Danny Meyer’s take on better-than-average-burger-and-fries has gone global. Though the appeal of fast food is predictability and consistency, meals at Shack Shack still vary in cost. The trademark burger in the original Madison Square Park location “is now $4.95 at the flagship location, which is actually cheaper than the original inflation-adjusted price from the summer of 2004,” Eater.com explains. But what about the rest of the world?
The world’s cheapest Shake Shack, in U.S. dollars, is in Moscow, where a burger, fries and a shake currently cost 495 rubles ($12.38). … The world’s most expensive Shake Shack — in US dollars — is at The Dubai International Airport, where a meal consisting of a burger, shake and fries would cost over $23. This is important because DXB is the world’s seventh busiest airport, with over 66 million passengers in 2013. And the in-house Shake Shack, located in Terminal 3 (the worlds largest building by floor space), is open 24/7. That means a whole lot of folks from around the world stand to have their first encounter with a Shake Shack at a very expensive Shake Shack.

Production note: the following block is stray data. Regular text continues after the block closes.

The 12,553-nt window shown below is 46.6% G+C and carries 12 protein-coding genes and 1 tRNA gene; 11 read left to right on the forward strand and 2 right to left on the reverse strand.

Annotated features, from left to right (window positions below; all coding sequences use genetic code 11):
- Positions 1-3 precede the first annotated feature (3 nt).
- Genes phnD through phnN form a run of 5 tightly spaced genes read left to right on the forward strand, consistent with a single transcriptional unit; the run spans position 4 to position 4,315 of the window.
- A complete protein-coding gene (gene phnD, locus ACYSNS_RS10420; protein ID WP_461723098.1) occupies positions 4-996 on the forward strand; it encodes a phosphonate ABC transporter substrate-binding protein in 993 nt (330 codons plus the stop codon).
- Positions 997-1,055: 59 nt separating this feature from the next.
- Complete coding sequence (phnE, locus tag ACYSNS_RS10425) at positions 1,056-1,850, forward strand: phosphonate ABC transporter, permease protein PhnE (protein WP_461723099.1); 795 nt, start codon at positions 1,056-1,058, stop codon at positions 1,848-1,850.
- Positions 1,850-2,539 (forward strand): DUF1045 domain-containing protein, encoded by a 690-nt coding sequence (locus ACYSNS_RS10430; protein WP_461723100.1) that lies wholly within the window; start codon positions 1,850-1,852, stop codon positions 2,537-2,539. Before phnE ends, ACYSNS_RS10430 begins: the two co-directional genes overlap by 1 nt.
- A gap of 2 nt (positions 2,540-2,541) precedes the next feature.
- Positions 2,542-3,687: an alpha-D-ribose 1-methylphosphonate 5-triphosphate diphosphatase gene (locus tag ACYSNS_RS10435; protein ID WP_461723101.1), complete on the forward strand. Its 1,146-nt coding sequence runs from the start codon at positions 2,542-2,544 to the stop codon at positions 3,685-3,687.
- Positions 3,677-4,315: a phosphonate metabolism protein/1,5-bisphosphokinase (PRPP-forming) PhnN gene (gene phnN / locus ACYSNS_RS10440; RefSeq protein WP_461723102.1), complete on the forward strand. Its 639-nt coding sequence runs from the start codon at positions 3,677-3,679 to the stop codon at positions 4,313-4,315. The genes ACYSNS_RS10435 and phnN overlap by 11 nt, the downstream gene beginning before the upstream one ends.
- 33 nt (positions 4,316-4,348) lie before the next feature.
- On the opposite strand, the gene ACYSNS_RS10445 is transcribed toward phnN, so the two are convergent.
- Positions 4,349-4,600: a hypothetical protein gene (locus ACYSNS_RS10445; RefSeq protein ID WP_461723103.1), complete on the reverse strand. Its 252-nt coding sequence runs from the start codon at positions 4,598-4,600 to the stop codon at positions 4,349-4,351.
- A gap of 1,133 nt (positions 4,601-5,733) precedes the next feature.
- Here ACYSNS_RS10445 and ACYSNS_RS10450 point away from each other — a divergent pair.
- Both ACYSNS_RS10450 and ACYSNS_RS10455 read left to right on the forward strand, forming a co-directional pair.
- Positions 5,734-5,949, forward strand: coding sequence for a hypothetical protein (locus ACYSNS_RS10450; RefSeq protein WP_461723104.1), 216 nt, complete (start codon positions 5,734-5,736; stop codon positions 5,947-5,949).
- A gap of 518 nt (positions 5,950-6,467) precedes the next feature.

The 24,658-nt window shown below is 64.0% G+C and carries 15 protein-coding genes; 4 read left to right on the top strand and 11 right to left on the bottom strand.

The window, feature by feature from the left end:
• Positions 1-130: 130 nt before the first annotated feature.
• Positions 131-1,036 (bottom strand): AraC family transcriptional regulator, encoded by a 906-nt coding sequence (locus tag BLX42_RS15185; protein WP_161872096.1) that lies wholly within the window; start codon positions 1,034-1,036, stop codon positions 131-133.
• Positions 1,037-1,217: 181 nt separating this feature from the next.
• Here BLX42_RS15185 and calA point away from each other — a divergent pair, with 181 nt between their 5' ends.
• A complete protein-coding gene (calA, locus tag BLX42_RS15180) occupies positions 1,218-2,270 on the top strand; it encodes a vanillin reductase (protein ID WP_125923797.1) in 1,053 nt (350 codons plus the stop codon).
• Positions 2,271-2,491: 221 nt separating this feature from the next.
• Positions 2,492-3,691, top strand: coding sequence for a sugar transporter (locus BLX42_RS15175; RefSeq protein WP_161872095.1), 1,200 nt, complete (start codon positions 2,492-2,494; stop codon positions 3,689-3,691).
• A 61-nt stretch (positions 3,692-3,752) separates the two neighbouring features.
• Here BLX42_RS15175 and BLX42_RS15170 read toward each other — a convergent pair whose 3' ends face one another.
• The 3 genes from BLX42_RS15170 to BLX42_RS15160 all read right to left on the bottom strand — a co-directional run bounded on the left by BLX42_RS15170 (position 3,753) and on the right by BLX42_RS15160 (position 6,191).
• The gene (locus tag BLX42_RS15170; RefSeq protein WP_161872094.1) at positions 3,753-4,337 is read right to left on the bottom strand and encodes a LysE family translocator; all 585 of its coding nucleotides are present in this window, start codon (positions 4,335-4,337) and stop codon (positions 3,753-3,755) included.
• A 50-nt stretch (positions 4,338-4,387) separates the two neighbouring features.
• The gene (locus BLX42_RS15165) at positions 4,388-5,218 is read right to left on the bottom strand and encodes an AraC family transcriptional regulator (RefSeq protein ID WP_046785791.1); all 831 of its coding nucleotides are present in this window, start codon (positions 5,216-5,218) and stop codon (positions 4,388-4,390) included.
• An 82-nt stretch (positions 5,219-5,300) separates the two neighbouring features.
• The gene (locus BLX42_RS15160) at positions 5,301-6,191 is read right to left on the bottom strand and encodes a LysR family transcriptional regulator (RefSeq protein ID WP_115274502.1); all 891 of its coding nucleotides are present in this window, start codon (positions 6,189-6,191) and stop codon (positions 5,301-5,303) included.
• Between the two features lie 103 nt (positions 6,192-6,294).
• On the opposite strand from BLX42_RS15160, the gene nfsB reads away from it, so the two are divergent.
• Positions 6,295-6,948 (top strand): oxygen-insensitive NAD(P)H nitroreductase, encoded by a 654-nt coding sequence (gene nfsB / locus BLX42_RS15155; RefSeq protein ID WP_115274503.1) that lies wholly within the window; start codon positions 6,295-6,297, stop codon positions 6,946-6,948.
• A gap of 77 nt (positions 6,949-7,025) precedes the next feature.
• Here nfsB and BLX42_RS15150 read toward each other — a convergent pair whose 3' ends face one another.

To be fair, the DXB Shake Shack is a captive audience Shack, where a certain level of higher prices is anticipated. But just so we’re clear on how expensive it is, consider the following: A McDonald’s quarter pounder with cheese costs 12 AED at the Middle Eastern airport, which is 16 percent cheaper than the New York East Village price of $3.89. By comparison, Shake Shack’s 33 AED ($8.91) for a burger is about 80 percent higher than what it costs in NYC. That’s a heck of a markup. Still, this author would rather splurge on a Shack Burger if marooned here, rather than ingest the awfulness that is McDonald’s.
Other Middle Eastern and London locations also charge more, but who goes to those places to eat at Shake Shack? Especially in London, I’m sure there’s a local hamburger worth trying. Right? While in the Middle East you will eat your falafel and you will like it.